knossos red pigment from hematites
Red pigment in Knossos it is believed to be made from Persian hematites.


Greeks and Romans depending on the way they used to produce the dye for their clothing, and not just the material of a dress, could suggest a social status in the ancient world.

Different shades of purple or red were reserved for the nobles as their manufacturing was an expensive process (from SEA SNAIL ‘S SECRETION !)

The lower classes could afford something plainer, like ochre or brown.


red dyes among the ages
An ancient depiction of women dying fabric to make clothes out of. –


In Pompei they found frescos painted with Red pigment which this Red was actually burnt sienna from Tuscany.

The pigment is from iron oxide at 50% and varied amounts of clay and quartz.

They believed to be yellow at the beggining and when gases from Vesuvius reacted with yellow paint, they created this red, as research reveal.


Red frescos paintings in Pompei
Roman fresco in the Villa of the Mysteries in Pompeii –(1) (Charlotte Higgins, Pompeii shows its true colours, The Guardian online, 22. September 2011).


Red  was also an important color in ancient China, where it was used to colour early pottery and later the gates and walls of palaces.

During the Han dynasty (200 BC–200 AD) Chinese craftsmen made a red pigment, lead tetroxide,by heating lead white pigment.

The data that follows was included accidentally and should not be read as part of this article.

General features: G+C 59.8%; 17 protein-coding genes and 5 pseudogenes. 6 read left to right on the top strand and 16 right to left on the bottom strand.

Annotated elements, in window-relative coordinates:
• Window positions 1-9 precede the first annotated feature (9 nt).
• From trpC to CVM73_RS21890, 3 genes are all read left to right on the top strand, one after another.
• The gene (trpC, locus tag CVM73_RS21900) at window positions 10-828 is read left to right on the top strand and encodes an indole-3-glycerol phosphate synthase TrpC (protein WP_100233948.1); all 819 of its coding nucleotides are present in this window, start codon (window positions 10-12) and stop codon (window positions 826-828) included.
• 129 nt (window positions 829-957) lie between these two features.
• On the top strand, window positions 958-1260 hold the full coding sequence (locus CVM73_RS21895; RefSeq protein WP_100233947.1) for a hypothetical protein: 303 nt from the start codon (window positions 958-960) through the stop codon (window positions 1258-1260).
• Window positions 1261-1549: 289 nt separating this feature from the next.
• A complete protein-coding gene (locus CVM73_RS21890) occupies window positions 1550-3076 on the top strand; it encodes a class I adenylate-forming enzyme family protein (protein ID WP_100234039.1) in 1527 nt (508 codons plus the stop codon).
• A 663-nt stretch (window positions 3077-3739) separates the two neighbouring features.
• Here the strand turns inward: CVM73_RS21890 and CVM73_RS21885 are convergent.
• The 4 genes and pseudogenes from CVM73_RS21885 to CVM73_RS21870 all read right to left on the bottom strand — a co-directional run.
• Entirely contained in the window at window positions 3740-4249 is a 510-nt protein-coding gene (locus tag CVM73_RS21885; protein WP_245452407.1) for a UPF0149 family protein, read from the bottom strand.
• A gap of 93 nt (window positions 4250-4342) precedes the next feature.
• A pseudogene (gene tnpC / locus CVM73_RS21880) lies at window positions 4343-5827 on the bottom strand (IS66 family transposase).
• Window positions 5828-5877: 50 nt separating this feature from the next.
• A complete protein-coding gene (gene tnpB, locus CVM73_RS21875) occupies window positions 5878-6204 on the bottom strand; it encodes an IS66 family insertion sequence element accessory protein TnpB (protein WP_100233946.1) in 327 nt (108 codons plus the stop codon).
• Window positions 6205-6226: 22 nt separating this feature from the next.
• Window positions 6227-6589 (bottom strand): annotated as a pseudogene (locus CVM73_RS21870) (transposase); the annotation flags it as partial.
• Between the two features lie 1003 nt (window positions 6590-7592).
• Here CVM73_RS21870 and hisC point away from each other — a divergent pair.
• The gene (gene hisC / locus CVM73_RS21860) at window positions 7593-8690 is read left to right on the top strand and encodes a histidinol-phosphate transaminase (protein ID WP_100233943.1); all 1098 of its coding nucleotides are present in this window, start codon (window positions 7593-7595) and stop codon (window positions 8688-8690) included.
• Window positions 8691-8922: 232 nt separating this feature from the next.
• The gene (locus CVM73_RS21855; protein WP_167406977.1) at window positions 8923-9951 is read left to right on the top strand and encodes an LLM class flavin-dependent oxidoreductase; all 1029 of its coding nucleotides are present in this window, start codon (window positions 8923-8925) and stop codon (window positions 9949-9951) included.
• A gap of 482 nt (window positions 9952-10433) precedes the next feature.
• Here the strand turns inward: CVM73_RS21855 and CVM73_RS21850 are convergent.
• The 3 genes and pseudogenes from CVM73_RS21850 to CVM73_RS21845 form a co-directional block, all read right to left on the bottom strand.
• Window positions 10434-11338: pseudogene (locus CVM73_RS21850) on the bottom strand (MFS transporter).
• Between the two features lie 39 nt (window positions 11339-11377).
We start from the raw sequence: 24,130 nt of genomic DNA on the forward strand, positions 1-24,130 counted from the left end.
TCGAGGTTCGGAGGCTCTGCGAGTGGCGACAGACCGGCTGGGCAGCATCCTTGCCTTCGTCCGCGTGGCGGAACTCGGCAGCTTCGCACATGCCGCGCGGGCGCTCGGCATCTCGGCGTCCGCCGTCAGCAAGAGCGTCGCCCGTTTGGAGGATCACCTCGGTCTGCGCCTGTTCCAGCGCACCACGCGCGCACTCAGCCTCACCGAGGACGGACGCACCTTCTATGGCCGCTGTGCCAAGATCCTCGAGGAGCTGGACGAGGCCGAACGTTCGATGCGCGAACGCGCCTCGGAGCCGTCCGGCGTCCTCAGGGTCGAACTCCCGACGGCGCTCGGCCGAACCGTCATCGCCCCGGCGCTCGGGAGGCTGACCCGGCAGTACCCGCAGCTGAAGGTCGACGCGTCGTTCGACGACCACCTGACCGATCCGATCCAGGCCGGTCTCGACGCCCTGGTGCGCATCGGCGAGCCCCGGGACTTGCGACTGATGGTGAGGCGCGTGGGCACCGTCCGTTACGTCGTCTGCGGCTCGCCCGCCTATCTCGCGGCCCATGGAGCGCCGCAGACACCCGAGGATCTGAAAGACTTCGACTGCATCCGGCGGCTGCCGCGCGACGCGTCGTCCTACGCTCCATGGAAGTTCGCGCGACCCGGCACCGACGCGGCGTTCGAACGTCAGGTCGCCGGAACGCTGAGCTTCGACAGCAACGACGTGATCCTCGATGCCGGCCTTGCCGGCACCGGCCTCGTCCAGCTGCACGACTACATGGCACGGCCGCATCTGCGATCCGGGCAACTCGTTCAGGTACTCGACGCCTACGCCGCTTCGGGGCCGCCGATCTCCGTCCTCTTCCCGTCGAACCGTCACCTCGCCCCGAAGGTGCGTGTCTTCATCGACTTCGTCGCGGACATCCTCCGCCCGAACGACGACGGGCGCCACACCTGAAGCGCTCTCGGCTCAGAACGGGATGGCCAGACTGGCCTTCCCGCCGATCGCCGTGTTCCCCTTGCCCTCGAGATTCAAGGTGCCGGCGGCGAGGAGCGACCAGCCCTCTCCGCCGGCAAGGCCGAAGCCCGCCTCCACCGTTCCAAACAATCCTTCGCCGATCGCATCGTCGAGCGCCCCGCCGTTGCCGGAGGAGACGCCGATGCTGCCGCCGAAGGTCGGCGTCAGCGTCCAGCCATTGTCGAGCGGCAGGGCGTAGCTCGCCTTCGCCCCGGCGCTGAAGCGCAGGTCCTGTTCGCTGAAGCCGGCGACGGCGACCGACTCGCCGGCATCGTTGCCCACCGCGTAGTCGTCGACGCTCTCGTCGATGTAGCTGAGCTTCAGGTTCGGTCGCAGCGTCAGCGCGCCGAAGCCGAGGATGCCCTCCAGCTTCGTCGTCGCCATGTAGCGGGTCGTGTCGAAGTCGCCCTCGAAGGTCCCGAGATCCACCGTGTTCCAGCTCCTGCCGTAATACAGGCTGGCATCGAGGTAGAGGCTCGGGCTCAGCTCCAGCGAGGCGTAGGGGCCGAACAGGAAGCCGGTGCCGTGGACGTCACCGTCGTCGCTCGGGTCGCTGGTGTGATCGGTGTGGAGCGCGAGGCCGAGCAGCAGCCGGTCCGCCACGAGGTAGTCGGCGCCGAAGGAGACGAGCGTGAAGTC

Red in ancient china


Chinese red was a light red, but during the Tang dynasty new dyes and pigments were discovered.

The Chinese used several different plants to make red dyes, including the flowers of the safflour, the thorns and stems of a variety of sorghum plant called Kao-liang, and the wood of the sappanwood tree.

For pigments, they used cinnabar (Ancient greek word : κιννάβαρι), which produced the famous vermillion or Chinese red” .

red pigment coming out of cinnabar
Cinnabar mineral  on Dolomit


Brazilin was another popular red dye in the Middle Ages.

It came from the sapanwood tree, which grew in India, Malaysia and Sri Lanka.

A similar tree, brazilwood, grew on the coast of South America


brazil wood -red dyes-

The red wood was ground into sawdust and mixed with an alkaline solution to make dye and pigment.

It became one of the most profitable exports from the New World, and gave its name to the nation of Brazil.


In the Renaissance, the brilliant red costumes for the nobility and wealthy were dyed with kermes (insects  that are natives to the Mediterranean and live on the sap of the kermes Oak)